The Organisation for Economic Co-operation and Development (“OECD”) recently unveiled plans for a new single global standard for the automatic exchange of tax information, following calls from G20 leaders to increase pressure on those evading taxes and to create trust and fairness in the international tax system.
So far over 40 countries have expressed commitment towards an early adoption of the standard which will require all signatory countries to notify each other, on an annual basis, if its banks or financial institutions have accounts held under the name of that country’s citizens or companies.
The OECD Secretary-General, Angel Gurría has described the new standard as a “game changer” and commented, “This new standard on automatic exchange of information will ramp up international tax co-operation, putting governments back on a more even footing as they seek to protect the integrity of their tax systems and fight tax evasion."
Contents Of The Standard
The standard sets out:
The financial account information to be exchanged;
The financial institutions required to report;
The types of accounts and taxpayers covered; and
Common due diligence procedures to be followed by financial institutions.
The OECD report on the standard provides details of proposed Competent Authority Agreements (“CAA”) which sets out detailed rules for the exchange of information, and Common Reporting Standard (“CRS”) which contains reporting and due diligence rules for signatory countries.
The new proposed standard mirrors work already carried out by the OECD in relation to the automatic exchange of information, incorporating progress made within the EU to reinforce global anti-money laundering standards, and also using some of the framework that has already been implemented by organisations to facilitate the US FATCA.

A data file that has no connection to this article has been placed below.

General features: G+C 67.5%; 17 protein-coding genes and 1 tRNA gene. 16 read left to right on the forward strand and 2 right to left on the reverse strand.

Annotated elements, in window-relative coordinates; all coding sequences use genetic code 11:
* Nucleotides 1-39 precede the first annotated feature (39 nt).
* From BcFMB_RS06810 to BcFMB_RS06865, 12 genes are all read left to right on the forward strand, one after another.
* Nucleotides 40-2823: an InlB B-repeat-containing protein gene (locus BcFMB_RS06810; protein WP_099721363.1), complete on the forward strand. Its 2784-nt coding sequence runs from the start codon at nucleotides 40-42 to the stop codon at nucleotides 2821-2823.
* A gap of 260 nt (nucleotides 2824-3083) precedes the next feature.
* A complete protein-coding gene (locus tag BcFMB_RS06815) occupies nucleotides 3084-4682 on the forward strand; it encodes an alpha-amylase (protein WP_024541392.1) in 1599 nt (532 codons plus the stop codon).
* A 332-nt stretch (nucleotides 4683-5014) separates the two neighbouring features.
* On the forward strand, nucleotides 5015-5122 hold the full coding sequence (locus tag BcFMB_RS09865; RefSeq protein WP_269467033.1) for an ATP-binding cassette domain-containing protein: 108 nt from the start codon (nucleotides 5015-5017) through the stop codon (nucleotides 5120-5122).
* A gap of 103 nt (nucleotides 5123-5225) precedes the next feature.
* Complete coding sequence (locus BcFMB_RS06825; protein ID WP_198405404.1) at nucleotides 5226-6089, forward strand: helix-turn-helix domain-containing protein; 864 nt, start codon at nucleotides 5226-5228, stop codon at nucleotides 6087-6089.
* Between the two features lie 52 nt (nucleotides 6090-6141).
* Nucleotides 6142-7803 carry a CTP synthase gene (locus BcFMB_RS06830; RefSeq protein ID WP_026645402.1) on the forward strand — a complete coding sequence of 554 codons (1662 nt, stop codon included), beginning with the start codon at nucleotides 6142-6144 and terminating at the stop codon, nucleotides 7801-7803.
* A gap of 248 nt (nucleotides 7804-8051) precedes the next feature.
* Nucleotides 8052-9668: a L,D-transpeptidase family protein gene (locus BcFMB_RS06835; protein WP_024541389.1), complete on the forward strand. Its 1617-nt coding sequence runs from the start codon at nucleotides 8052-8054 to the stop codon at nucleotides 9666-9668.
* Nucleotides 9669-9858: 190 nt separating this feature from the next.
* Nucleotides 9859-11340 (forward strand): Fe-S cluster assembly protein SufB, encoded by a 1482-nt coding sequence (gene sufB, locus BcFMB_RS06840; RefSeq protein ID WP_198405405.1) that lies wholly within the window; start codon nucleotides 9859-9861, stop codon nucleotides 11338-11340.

Implementation Of The New Standard
The implementation will be based on domestic law and the OECD have highlighted the importance of consistency of application across jurisdictions in an effort to avoid creating unnecessary costs and complexity for financial institutions, particularly those operating in more than one jurisdiction.
Implementation information and technical solutions to facilitating the information exchange are yet to be finalised but the OECD expect these to be released during a G20 meeting of finance ministers in September 2014.
Reportable accounts include accounts held by individuals, entities, trusts and foundations. The standard also contains a requirement to examine passive entities to report on the individuals ultimately controlling the entities.
The financial information to be reported from eligible accounts includes account balances, sales proceeds, financial assets, as well as all types of investment income such as interest, dividends and income from certain insurance contracts.
The OECD document highlights that these are minimum expected standards and that countries can ask for more information, the framework is not intended to restrict other types of automatic information exchanges. The scope of the framework is intentionally broad, and similar to FATCA, in an attempt to reduce the risk of circumvention.
This latest effort by the G20 and OECD to ‘tighten the noose’ on tax evaders is the most ambitious to date, while plans for the implementation are still in development tax professionals are sure to be busy already preparing for the implementation of FATCA. Only time will tell how effectively the exchange of such a large amount of information can be facilitated and for now all eyes are on the OECD.